5 years ago

Yeast interfering RNA larvicides targeting neural genes induce high rates of Anopheles larval mortality

Yeast interfering RNA larvicides targeting neural genes induce high rates of Anopheles larval mortality
David W. Severson, Nicholas D. Scheel, Yingying Chen, Jacob S. Realey, Kathleen K. Eggleson, Molly Duman-Scheel, Elizabeth I. Harper, Limb K. Hapairai, Na Wei, Longhua Sun, Keshava Mysore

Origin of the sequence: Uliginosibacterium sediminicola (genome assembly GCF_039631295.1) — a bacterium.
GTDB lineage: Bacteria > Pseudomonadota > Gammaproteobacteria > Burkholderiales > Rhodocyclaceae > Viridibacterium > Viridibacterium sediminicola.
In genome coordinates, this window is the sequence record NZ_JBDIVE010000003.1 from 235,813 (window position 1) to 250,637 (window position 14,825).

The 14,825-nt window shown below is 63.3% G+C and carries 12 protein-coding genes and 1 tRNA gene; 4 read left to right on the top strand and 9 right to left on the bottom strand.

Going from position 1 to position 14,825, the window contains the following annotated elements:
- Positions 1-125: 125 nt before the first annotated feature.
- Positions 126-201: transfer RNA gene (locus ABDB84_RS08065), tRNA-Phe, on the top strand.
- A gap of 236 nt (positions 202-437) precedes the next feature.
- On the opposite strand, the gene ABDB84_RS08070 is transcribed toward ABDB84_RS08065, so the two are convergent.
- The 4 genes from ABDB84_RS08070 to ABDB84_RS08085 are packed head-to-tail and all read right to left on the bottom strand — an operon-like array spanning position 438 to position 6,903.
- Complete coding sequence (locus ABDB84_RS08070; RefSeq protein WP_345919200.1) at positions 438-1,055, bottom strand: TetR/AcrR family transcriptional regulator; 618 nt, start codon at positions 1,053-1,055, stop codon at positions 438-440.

Although larviciding can reduce the number of outdoor biting malaria vector mosquitoes, which may help to prevent residual malaria transmission, the current larvicide repertoire is faced with great challenges to sustainability. The identification of new effective, economical, and biorational larvicides could facilitate maintenance and expansion of the practice of larviciding in integrated malaria vector mosquito control programmes. Interfering RNA molecules represent a novel class of larvicides with untapped potential for sustainable mosquito control. This investigation tested the hypothesis that short interfering RNA molecules can be used as mosquito larvicides. A small interfering RNA (siRNA) screen for larval lethal genes identified siRNAs corresponding to the Anopheles gambiae suppressor of actin (Sac1), leukocyte receptor complex member (lrc), and offtrack (otk) genes. Saccharomyces cerevisiae (baker’s yeast) was engineered to produce short hairpin RNAs (shRNAs) for silencing of these genes. Feeding larvae with the engineered yeasts resulted in silenced target gene expression, a severe loss of neural synapses in the larval brain, and high levels of larval mortality. The larvicidal activities of yeast interfering RNA larvicides were retained following heat inactivation and drying of the yeast into user-friendly tablet formulations that induced up to 100% larval mortality in laboratory trials. Ready-to-use dried inactivated yeast interfering RNA larvicide tablets may someday be an effective and inexpensive addition to malaria mosquito control programmes and a valuable, biorational tool for addressing residual malaria transmission.
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